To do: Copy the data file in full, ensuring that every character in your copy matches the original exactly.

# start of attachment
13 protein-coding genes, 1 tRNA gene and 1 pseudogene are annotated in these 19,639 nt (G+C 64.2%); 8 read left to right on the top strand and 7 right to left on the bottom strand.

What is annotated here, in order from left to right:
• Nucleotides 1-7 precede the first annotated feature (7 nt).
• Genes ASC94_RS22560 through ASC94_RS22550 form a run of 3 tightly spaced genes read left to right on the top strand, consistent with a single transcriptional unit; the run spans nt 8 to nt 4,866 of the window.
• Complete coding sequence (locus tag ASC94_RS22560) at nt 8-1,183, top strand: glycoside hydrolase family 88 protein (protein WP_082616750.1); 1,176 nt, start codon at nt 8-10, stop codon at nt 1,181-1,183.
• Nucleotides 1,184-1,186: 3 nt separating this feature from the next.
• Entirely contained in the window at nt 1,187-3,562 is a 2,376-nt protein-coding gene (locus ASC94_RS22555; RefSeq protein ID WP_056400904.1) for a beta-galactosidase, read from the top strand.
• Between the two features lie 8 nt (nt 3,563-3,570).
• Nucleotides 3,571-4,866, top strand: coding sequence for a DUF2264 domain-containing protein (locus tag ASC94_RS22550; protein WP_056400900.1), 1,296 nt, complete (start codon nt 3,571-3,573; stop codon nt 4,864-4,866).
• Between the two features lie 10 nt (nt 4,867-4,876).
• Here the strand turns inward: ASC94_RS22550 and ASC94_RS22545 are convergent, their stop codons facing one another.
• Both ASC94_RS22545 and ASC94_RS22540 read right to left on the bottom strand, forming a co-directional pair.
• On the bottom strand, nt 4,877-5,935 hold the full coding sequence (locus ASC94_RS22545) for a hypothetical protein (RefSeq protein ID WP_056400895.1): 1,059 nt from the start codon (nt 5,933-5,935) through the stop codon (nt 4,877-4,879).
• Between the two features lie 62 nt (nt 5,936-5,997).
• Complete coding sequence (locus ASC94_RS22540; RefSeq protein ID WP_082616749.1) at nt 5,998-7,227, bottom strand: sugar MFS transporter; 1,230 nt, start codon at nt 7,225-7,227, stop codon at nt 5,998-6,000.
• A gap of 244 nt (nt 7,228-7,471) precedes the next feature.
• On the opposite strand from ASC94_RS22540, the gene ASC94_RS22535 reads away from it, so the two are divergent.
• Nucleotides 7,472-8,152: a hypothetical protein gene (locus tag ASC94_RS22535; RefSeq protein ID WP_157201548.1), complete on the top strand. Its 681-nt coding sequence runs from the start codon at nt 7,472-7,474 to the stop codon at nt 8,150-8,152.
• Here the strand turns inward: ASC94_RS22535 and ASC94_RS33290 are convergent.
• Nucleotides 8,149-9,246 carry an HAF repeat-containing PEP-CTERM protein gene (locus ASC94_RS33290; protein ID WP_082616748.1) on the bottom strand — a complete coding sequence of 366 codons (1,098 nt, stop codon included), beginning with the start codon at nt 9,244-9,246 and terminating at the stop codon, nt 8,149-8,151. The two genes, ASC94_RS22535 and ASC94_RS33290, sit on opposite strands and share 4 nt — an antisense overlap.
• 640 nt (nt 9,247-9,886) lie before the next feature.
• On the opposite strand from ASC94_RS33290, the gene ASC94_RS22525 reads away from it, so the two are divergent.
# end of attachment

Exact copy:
13 protein-coding genes, 1 tRNA gene and 1 pseudogene are annotated in these 19,639 nt (G+C 64.2%); 8 read left to right on the top strand and 7 right to left on the bottom strand.

What is annotated here, in order from left to right:
• Nucleotides 1-7 precede the first annotated feature (7 nt).
• Genes ASC94_RS22560 through ASC94_RS22550 form a run of 3 tightly spaced genes read left to right on the top strand, consistent with a single transcriptional unit; the run spans nt 8 to nt 4,866 of the window.
• Complete coding sequence (locus tag ASC94_RS22560) at nt 8-1,183, top strand: glycoside hydrolase family 88 protein (protein WP_082616750.1); 1,176 nt, start codon at nt 8-10, stop codon at nt 1,181-1,183.
• Nucleotides 1,184-1,186: 3 nt separating this feature from the next.
• Entirely contained in the window at nt 1,187-3,562 is a 2,376-nt protein-coding gene (locus ASC94_RS22555; RefSeq protein ID WP_056400904.1) for a beta-galactosidase, read from the top strand.
• Between the two features lie 8 nt (nt 3,563-3,570).
• Nucleotides 3,571-4,866, top strand: coding sequence for a DUF2264 domain-containing protein (locus tag ASC94_RS22550; protein WP_056400900.1), 1,296 nt, complete (start codon nt 3,571-3,573; stop codon nt 4,864-4,866).
• Between the two features lie 10 nt (nt 4,867-4,876).
• Here the strand turns inward: ASC94_RS22550 and ASC94_RS22545 are convergent, their stop codons facing one another.
• Both ASC94_RS22545 and ASC94_RS22540 read right to left on the bottom strand, forming a co-directional pair.
• On the bottom strand, nt 4,877-5,935 hold the full coding sequence (locus ASC94_RS22545) for a hypothetical protein (RefSeq protein ID WP_056400895.1): 1,059 nt from the start codon (nt 5,933-5,935) through the stop codon (nt 4,877-4,879).
• Between the two features lie 62 nt (nt 5,936-5,997).
• Complete coding sequence (locus ASC94_RS22540; RefSeq protein ID WP_082616749.1) at nt 5,998-7,227, bottom strand: sugar MFS transporter; 1,230 nt, start codon at nt 7,225-7,227, stop codon at nt 5,998-6,000.
• A gap of 244 nt (nt 7,228-7,471) precedes the next feature.
• On the opposite strand from ASC94_RS22540, the gene ASC94_RS22535 reads away from it, so the two are divergent.
• Nucleotides 7,472-8,152: a hypothetical protein gene (locus tag ASC94_RS22535; RefSeq protein ID WP_157201548.1), complete on the top strand. Its 681-nt coding sequence runs from the start codon at nt 7,472-7,474 to the stop codon at nt 8,150-8,152.
• Here the strand turns inward: ASC94_RS22535 and ASC94_RS33290 are convergent.
• Nucleotides 8,149-9,246 carry an HAF repeat-containing PEP-CTERM protein gene (locus ASC94_RS33290; protein ID WP_082616748.1) on the bottom strand — a complete coding sequence of 366 codons (1,098 nt, stop codon included), beginning with the start codon at nt 9,244-9,246 and terminating at the stop codon, nt 8,149-8,151. The two genes, ASC94_RS22535 and ASC94_RS33290, sit on opposite strands and share 4 nt — an antisense overlap.
• 640 nt (nt 9,247-9,886) lie before the next feature.
• On the opposite strand from ASC94_RS33290, the gene ASC94_RS22525 reads away from it, so the two are divergent.